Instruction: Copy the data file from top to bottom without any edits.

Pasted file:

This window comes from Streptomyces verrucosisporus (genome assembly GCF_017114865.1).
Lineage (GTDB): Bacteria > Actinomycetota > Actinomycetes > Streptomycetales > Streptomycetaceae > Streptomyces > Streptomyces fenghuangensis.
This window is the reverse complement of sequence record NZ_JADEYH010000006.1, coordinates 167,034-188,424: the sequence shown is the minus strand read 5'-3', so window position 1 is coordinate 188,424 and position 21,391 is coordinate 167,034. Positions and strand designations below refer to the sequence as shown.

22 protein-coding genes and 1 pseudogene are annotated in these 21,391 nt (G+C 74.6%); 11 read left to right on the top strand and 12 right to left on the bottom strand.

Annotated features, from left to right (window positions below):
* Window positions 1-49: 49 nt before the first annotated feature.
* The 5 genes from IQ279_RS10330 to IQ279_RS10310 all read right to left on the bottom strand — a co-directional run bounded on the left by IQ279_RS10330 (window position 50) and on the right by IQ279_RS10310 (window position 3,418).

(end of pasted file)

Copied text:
This window comes from Streptomyces verrucosisporus (genome assembly GCF_017114865.1).
Lineage (GTDB): Bacteria > Actinomycetota > Actinomycetes > Streptomycetales > Streptomycetaceae > Streptomyces > Streptomyces fenghuangensis.
This window is the reverse complement of sequence record NZ_JADEYH010000006.1, coordinates 167,034-188,424: the sequence shown is the minus strand read 5'-3', so window position 1 is coordinate 188,424 and position 21,391 is coordinate 167,034. Positions and strand designations below refer to the sequence as shown.

22 protein-coding genes and 1 pseudogene are annotated in these 21,391 nt (G+C 74.6%); 11 read left to right on the top strand and 12 right to left on the bottom strand.

Annotated features, from left to right (window positions below):
* Window positions 1-49: 49 nt before the first annotated feature.
* The 5 genes from IQ279_RS10330 to IQ279_RS10310 all read right to left on the bottom strand — a co-directional run bounded on the left by IQ279_RS10330 (window position 50) and on the right by IQ279_RS10310 (window position 3,418).